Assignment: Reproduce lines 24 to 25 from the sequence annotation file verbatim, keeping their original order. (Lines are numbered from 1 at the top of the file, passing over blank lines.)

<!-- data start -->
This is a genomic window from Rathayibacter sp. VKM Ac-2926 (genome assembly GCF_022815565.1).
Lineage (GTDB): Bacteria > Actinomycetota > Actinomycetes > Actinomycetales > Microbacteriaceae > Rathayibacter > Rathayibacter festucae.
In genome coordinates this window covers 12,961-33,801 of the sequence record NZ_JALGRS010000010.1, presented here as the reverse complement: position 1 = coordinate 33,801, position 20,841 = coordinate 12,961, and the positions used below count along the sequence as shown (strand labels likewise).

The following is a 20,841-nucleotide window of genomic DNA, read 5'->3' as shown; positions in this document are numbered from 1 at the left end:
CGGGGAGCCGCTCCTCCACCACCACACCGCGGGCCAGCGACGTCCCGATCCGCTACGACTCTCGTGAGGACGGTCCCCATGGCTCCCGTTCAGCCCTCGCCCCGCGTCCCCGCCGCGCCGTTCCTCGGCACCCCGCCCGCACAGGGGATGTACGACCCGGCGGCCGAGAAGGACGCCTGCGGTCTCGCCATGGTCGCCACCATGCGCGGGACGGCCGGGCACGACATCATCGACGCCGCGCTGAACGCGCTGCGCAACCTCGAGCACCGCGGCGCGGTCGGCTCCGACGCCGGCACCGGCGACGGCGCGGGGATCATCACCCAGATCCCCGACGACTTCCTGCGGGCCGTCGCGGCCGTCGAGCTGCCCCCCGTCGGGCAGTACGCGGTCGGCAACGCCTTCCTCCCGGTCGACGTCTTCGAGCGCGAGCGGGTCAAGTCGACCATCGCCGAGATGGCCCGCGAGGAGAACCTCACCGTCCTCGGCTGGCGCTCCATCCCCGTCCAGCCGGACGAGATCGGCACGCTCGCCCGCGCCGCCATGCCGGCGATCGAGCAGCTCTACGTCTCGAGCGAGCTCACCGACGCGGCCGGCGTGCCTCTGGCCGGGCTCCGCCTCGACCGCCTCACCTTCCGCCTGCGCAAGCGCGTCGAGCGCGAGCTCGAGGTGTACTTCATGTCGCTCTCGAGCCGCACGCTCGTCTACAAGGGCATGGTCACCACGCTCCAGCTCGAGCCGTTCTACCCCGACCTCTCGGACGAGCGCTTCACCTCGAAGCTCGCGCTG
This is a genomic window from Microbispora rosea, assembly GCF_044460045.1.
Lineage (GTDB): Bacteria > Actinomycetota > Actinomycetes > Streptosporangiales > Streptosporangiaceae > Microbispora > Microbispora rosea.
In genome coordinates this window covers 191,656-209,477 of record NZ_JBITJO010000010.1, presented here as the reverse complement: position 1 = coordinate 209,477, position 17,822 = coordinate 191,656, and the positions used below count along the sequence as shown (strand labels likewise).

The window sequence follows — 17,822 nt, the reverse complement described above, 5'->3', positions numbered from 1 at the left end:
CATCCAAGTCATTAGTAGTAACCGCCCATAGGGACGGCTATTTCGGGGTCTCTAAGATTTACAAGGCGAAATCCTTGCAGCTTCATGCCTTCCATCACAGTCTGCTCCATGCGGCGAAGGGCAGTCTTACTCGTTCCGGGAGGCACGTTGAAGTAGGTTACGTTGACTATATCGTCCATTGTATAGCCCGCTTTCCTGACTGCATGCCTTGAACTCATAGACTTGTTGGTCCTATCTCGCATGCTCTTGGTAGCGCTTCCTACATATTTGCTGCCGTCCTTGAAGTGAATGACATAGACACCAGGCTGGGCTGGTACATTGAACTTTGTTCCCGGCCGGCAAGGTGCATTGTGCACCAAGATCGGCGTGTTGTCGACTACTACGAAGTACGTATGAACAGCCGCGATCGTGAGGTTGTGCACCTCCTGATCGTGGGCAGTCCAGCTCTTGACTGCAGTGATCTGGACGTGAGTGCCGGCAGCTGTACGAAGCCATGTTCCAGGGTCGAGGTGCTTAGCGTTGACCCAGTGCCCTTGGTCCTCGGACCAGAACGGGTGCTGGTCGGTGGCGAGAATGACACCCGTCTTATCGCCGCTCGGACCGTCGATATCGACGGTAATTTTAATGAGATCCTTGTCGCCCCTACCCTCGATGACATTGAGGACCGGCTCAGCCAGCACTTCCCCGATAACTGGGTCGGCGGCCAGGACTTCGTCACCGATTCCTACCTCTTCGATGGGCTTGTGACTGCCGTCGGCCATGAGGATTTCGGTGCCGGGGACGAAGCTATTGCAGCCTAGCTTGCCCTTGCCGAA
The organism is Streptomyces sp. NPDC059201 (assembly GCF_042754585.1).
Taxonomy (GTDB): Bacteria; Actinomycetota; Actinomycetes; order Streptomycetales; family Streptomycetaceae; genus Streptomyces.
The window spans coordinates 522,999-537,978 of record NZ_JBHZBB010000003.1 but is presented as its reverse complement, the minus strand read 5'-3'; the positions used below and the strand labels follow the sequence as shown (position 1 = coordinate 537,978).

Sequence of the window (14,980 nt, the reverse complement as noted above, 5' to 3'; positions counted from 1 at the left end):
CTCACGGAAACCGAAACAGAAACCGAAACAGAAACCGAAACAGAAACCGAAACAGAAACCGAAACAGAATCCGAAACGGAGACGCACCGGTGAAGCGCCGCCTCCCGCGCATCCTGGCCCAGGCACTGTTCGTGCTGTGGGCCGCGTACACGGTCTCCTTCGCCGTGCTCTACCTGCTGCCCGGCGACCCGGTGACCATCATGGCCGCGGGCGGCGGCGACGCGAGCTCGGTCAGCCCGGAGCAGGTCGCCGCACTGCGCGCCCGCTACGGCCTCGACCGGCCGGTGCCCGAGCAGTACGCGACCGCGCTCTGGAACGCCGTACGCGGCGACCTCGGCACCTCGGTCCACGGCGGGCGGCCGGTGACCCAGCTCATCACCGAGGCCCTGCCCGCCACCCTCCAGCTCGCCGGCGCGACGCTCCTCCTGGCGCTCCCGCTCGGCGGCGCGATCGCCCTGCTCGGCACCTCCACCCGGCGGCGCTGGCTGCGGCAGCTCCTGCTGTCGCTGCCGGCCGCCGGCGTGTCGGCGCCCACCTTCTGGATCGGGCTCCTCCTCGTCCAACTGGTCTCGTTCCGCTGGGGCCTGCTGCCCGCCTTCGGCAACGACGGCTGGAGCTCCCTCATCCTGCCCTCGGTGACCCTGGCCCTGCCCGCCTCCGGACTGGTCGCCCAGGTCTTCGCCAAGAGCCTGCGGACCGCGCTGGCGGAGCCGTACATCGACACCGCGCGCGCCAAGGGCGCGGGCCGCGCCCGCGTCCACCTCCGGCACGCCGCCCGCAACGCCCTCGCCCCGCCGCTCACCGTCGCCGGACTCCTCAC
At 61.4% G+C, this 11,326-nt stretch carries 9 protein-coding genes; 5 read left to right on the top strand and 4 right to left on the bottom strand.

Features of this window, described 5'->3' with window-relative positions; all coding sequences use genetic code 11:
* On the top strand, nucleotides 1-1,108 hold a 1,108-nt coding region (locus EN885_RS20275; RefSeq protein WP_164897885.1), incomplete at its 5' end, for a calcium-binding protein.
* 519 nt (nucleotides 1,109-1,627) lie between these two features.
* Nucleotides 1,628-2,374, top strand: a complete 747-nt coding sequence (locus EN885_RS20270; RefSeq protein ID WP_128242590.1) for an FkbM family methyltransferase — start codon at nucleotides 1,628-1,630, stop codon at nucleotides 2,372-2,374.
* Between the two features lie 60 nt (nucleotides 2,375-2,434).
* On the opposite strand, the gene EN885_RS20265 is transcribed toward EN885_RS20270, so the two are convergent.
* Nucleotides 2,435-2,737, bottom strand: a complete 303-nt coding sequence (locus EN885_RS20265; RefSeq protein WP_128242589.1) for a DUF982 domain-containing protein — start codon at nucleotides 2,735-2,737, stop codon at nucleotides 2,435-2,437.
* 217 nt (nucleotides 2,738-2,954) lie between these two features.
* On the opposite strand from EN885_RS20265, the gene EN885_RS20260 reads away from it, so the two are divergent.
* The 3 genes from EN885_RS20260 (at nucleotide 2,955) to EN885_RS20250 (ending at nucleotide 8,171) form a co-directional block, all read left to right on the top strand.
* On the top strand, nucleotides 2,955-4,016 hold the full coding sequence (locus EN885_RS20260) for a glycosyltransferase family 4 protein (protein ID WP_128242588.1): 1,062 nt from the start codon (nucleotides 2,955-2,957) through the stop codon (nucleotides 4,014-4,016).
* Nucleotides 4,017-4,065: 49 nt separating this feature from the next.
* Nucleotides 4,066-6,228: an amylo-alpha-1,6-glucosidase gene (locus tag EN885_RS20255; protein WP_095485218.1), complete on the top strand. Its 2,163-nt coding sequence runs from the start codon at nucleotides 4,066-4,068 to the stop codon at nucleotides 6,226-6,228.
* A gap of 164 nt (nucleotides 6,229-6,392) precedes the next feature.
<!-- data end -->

* 217 nt (nucleotides 2,738-2,954) lie between these two features.
* On the opposite strand from EN885_RS20265, the gene EN885_RS20260 reads away from it, so the two are divergent.